Run for Your Life: The Underground Railroad and Public History
James Brewer Stewart, this year's NCPH conference keynote speaker, has written powerfully about the abolitionists, an early contribution to a key topic that has changed dramatically. When his book, "Holy Warriors" appeared in 1976, historians tended to interpret anti-slavery activism as part of a wide range of ante-bellum utopian, social reform movements. These days the focus has shifted from white religious abolitionists to an emphasis on the black public sphere, decoding slave narratives, and the network of African American helpers who made the Underground Railroad a path to freedom. Documenting the historical evolution of appeals to "Let My People Go" to the direct action imperatives of "Let's flee slavery now!" is an important part of public history work on this popular topic.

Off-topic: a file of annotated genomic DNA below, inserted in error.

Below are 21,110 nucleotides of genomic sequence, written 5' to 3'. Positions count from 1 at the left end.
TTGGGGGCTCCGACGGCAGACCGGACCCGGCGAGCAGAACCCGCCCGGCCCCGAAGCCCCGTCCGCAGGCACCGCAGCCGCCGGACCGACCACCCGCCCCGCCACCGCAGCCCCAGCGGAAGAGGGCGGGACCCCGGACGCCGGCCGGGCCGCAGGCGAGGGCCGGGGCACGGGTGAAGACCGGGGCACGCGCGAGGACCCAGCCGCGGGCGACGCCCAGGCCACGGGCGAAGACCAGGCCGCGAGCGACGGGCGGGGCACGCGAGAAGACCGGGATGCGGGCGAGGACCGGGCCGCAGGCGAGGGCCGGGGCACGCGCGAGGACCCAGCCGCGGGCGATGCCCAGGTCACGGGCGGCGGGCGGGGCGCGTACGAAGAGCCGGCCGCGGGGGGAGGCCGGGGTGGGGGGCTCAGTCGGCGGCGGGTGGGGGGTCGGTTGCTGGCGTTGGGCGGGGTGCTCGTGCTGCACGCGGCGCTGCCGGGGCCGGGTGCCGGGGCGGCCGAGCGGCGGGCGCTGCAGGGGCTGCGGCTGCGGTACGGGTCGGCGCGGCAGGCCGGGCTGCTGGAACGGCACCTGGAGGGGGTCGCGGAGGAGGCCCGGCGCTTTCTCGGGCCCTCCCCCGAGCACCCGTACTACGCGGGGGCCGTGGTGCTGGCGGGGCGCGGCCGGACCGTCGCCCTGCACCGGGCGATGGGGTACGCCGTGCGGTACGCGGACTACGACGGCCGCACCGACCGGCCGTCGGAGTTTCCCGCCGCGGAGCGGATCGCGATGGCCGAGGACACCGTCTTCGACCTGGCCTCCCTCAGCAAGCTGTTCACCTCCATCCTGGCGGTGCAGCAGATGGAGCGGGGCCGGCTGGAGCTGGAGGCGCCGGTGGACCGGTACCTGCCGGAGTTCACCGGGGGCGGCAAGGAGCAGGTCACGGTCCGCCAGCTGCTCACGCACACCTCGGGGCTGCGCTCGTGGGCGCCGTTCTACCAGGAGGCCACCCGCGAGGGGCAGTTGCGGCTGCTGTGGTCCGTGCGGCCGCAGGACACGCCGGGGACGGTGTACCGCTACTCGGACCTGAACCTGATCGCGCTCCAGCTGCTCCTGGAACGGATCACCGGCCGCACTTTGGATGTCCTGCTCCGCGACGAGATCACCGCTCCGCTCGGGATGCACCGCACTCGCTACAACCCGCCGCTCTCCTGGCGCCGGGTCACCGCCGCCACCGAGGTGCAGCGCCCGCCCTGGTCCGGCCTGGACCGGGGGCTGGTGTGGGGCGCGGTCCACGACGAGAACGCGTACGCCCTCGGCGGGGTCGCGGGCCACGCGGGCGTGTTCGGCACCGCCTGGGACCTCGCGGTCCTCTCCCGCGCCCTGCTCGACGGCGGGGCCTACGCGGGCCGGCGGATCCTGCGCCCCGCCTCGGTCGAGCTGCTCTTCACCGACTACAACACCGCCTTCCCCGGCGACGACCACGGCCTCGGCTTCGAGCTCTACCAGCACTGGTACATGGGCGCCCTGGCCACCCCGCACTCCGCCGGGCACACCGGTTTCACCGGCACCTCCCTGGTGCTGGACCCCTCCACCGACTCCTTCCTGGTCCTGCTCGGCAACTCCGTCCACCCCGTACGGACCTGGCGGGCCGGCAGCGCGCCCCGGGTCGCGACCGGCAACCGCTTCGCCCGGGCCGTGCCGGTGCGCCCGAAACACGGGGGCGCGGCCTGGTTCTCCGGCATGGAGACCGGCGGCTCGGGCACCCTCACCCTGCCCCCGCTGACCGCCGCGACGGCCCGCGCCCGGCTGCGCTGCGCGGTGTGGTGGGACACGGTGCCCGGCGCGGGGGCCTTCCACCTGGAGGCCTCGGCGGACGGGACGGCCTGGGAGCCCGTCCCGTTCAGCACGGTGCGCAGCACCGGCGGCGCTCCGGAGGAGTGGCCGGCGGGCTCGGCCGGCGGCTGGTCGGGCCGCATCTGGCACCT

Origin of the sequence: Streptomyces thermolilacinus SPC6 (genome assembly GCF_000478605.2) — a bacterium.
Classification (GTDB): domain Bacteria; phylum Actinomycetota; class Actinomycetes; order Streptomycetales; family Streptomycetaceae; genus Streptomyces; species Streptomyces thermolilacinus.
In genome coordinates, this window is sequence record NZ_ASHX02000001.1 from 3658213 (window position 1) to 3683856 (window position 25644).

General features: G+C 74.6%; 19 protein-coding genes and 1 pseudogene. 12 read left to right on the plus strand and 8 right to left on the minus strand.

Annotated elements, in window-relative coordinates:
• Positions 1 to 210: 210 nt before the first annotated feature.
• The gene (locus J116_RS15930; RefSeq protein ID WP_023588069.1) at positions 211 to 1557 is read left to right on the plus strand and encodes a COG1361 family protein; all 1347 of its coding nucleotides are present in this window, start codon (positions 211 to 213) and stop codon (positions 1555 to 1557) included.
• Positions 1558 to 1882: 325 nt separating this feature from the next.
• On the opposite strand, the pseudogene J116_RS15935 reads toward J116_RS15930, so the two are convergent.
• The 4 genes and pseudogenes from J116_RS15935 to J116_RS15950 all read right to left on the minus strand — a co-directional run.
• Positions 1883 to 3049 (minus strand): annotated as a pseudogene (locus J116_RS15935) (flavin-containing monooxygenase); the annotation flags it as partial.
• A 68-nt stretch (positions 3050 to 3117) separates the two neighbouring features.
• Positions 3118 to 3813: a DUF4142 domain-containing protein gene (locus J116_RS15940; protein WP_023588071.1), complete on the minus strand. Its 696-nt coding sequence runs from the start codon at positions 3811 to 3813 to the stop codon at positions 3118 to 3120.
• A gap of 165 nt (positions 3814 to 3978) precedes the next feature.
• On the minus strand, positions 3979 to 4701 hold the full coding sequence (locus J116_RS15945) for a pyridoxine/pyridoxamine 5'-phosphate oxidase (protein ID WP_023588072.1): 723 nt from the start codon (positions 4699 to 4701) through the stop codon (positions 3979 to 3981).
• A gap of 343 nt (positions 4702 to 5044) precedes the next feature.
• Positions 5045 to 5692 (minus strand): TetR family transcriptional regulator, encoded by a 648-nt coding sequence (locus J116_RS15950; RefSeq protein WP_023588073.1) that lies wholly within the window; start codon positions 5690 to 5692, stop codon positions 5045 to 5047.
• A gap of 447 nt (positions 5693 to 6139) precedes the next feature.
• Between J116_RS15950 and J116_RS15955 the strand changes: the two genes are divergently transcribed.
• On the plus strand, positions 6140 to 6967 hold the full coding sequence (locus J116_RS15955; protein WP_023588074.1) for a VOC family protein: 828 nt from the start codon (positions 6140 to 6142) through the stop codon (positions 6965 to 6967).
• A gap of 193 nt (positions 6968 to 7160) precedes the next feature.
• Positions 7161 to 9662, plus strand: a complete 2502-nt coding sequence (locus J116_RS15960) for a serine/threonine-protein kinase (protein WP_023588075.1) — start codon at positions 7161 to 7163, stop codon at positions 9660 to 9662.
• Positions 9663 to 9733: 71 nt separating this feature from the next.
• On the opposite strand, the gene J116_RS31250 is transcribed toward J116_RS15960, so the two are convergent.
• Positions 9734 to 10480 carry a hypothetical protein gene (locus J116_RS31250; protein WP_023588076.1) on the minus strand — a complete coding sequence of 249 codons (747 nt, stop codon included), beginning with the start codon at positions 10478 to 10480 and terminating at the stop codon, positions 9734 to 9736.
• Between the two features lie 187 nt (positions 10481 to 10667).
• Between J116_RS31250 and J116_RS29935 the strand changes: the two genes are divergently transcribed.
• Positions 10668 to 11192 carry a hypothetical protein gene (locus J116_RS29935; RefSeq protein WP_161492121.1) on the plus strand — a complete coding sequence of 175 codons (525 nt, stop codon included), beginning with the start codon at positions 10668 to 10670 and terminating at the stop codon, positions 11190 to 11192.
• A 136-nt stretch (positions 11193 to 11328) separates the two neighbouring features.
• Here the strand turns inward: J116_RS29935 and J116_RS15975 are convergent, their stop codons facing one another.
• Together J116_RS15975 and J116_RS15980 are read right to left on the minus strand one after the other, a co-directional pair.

Historian David Blight has edited a superb collection of articles dealing with conflicts of heritage and history, called "Passages to Freedom: The Underground Railroad in History and Memory" and James and Lois Horton have collected state-of-the-art essays in "Slavery and Public History." On the web see sources from the National Park Services site The National Underground Railroad Network to Freedom http://www.cr.nps.gov/ugrr/. The Gilder Lehrman Center for the Study of Slavery, Abolition and Resistance has in-depth resources at www.yale.edu/glc/
Check out podcasts, tours, museum objects and library documents from the Run for Your Life projects on the New-York Historical Society website. www.nyhistory.org (or directly https://www.nyhistory.org/web/default.php?section=whats_new&page=society_detail&id=43)
--Kathleen Hulser, public historian, New-York Historical Society